Sunday, January 6, 2008

Online Games Economy - Part 2

Trading of in-game items, gold...etc using real life money (a.k.a Real Money Trade - RMT) is quite a debatable activity from both legal and ethics perspective.

From the legal perspective, it is not clear if the Terms and Conditions for use of the online games would prevent an individual from trading off his in-game items , golds for real life money. Some gaming companies have come out clearly to say they forbid such activities, and any persons found advertising or selling his in-game items, gold would have the account deleted. There are also cases where the company assist players to remove any in-game spams about in-game gold sales. Of course, there are other games / virtual worlds where exchange of in-games gold/ money for real money is allowed, e.g. 2nd Life with an exchange rate of about 265-270 Linden dollars to US$1 (picture below). Some would argue that 2nd Life is not an online- game. Sure, but there is also EVE Online where some form of in-game trade for real life money is allowed when there introduced the 'Eve time Code' prepaid code. Guess real money trade for in-game gold / items is just an arbitrage between those with too much real money but not enough time, and those with too much time but not enough money. Add to the equation is the fact that such trade could take place seamlessly across the globe where income disparity is higher compared to national income disparity and we get flourishing trade.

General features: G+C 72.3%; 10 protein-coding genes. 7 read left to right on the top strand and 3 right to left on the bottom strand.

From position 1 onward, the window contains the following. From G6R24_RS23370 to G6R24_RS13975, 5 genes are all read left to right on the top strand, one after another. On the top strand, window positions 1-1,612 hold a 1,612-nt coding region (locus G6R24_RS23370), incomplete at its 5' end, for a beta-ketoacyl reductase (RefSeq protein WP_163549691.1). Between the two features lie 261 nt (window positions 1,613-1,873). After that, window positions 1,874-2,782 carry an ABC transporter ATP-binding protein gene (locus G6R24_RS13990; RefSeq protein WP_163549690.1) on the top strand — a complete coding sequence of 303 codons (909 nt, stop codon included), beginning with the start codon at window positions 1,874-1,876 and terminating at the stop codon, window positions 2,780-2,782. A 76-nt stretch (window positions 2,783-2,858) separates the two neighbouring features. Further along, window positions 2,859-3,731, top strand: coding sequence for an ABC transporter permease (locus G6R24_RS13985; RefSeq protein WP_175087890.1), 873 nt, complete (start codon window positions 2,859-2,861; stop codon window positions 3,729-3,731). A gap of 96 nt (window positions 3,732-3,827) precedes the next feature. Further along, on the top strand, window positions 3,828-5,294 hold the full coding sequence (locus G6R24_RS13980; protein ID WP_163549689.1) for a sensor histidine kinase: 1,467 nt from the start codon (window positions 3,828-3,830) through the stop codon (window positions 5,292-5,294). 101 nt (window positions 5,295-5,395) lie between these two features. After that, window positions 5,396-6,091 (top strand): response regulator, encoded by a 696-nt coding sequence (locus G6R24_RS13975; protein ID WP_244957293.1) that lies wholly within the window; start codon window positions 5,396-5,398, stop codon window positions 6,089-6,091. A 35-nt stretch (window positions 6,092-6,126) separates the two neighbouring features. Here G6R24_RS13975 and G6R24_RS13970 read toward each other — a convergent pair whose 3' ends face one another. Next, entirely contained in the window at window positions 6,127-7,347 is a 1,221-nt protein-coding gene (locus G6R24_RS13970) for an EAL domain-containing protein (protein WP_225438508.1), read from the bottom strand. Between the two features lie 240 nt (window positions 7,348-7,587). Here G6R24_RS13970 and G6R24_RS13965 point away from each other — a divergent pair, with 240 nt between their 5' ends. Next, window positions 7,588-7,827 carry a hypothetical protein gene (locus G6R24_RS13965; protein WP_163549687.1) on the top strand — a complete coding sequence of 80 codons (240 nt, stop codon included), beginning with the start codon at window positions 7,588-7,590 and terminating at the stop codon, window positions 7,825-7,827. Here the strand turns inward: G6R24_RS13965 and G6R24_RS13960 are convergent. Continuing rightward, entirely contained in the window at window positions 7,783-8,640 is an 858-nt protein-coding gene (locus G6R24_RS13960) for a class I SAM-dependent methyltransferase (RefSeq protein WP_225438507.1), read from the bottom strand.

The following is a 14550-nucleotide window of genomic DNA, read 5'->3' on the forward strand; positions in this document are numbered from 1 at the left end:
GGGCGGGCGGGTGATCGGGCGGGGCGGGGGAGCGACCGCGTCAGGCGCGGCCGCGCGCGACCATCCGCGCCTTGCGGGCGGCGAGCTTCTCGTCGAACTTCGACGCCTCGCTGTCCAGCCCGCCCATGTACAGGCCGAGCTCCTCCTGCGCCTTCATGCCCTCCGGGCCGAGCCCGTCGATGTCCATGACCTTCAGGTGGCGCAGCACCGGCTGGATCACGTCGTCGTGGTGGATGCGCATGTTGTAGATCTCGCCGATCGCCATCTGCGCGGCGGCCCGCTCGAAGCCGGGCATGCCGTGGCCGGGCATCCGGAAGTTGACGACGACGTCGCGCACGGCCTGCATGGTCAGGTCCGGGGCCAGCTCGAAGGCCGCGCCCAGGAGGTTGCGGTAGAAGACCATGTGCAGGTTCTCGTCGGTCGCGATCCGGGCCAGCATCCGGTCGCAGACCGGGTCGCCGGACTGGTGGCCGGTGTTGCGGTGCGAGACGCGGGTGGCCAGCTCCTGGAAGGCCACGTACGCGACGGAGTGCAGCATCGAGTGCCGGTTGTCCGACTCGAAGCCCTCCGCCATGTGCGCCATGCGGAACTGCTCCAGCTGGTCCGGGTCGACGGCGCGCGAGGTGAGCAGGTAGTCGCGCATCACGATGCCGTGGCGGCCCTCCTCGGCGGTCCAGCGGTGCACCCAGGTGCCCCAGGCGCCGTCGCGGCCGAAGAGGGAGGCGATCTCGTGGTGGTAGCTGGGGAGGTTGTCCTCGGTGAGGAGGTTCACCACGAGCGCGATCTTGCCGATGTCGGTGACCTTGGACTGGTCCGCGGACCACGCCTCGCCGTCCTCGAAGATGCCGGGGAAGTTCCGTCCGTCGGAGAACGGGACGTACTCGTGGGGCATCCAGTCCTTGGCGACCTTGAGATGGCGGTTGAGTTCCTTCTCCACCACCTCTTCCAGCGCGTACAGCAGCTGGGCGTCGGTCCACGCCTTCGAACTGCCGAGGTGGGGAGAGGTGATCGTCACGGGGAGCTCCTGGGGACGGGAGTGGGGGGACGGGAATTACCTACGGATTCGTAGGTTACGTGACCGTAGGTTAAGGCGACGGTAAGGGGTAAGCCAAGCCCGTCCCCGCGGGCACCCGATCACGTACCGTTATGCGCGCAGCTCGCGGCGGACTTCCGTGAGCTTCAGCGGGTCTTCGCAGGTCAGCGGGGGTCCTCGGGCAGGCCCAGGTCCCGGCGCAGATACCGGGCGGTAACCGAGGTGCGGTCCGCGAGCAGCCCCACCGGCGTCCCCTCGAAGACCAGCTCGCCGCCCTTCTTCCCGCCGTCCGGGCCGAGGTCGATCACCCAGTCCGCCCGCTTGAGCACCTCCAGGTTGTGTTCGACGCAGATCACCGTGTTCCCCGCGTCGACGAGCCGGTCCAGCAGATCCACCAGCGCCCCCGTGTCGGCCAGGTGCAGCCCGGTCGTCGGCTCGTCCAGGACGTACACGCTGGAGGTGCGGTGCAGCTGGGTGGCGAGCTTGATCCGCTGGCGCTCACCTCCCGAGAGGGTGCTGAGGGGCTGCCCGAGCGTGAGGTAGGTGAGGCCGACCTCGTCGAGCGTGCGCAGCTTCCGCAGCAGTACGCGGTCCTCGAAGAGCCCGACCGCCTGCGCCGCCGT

Having said that, it is not always clear that the gaming company would have absolute say over the games economy or in-game characters' possessions. There are also legal cases where gamers could have an upper hand but I side-tracked.

From an ethical perspective, there are many views about why such RMT should or should not be allowed. Gamers argued that using real life money to power level or get in-game gold / items is not fair to others who have grind their way through to the higher levels or more in-game wealth. While there are also players who said that having the option to 'trade' gold and items among players in the game as an option, means there is an implicit agreement for players to do as they wish with their in-game items. The former group may at times target 'gold farmers' in the game and disturb their 'gold farming'. This Wiki article has a fair bit of description about farming and the reasons why it is a viable business. Picture from a site selling WoW gold shown below.

One downside of such trade is the possibility of fraud, and it is difficult to catch fraud on such online games platform. Would blog about it soon.

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